This page was born 07/04/2008.  Rickubis designed it.  (such as it is.) Last update: 11/26/2012
Images and contents on this page copyright 2001 - 2012  Richard M. Dashnau

Alligators, although they are ectothermic and also equipped with a small brain, exhibit a surprising diversity in their responses to their environment and to each other. They are for more complex than mere animated logs or 12-foot-long eating machines. This group of pages show some of what I've been able to see in just two years (starting September of 2001) at Brazos Bend State Park.

12/17/2006---It's gotten close to 80 degrees over the last few days. This morning, as I was walking down the Spillway Trail (I was hoping to see an otter again), I heard alligator bellowing in the direction of Elm Lake. I walked over there, and sure enough, alligators were bellowing. LOTS of alligators were bellowing, all over the lake!  I moved towards New Horseshoe Lake, looking towards the noises I heard. Unfortunately most of the alligators were near the center of the lake, and on the other side of the islands. So, I didn't see many of them. The image below left (WINTER BELLOW) shows one of them I did see, out near one of the islands. While I stood and listened, the alligators would bellow into a large chorus; then only a few would bellow off in the distance. Then, more would join in again. The alligators continued bellowing for a little over an hour. It was terrific!  Later I heard that alligators had been bellowing in 40 Acre, and Pilant, Lakes.  When I'd walked by them earlier, it was still foggy, and I saw only one alligator.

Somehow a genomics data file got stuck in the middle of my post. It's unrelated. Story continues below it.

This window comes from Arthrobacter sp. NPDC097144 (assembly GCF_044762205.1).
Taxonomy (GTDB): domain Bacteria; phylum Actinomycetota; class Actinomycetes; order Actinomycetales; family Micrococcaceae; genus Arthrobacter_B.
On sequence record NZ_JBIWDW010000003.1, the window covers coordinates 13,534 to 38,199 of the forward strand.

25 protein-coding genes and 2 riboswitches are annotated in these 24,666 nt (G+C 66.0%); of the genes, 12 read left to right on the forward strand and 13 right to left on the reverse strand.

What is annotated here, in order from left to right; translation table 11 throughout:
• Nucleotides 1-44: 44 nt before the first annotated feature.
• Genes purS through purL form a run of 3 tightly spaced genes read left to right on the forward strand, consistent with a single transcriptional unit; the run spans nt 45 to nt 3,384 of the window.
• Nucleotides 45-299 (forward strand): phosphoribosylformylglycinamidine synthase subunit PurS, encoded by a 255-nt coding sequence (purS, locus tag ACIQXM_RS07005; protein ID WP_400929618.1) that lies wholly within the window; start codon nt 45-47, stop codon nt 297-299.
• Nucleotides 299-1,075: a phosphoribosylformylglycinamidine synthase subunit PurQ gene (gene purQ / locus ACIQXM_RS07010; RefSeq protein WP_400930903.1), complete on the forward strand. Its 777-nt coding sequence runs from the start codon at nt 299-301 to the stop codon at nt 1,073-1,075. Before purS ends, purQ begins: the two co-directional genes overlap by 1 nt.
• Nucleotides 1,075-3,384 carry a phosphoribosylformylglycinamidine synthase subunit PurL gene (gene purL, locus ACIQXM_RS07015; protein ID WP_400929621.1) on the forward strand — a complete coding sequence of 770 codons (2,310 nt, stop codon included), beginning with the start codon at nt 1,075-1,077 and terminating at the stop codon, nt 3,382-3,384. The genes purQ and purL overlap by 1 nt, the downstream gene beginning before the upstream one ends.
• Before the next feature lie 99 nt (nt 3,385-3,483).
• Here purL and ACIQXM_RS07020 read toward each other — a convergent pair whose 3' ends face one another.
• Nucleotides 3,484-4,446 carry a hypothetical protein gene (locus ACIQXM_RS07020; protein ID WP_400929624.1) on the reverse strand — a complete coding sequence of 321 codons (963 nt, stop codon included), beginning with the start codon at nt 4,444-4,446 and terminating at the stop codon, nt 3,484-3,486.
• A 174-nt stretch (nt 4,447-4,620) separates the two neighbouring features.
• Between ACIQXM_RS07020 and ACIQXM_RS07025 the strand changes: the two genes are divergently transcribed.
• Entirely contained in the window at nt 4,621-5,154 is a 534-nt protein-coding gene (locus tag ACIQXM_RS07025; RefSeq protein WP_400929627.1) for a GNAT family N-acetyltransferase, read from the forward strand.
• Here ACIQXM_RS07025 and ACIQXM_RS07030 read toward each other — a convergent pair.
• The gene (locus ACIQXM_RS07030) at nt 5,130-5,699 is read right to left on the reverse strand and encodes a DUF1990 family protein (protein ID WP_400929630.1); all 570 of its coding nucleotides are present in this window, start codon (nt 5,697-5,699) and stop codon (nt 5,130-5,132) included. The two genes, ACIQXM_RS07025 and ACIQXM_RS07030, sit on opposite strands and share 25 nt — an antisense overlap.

Usually, we don't hear bellowing like this unless it's mating season. The unseasonably warm weather probably had something to do with it. Something like this happened last year, also. At that time, one of the Park Naturalists suggested that the alligators-energized by the warmth-were possibly claiming their den areas where they'd be spending the winter. I haven't been able to verify this.

                                                  -----WINTER BELLOW---------------  --------COOL GATOR CLOSER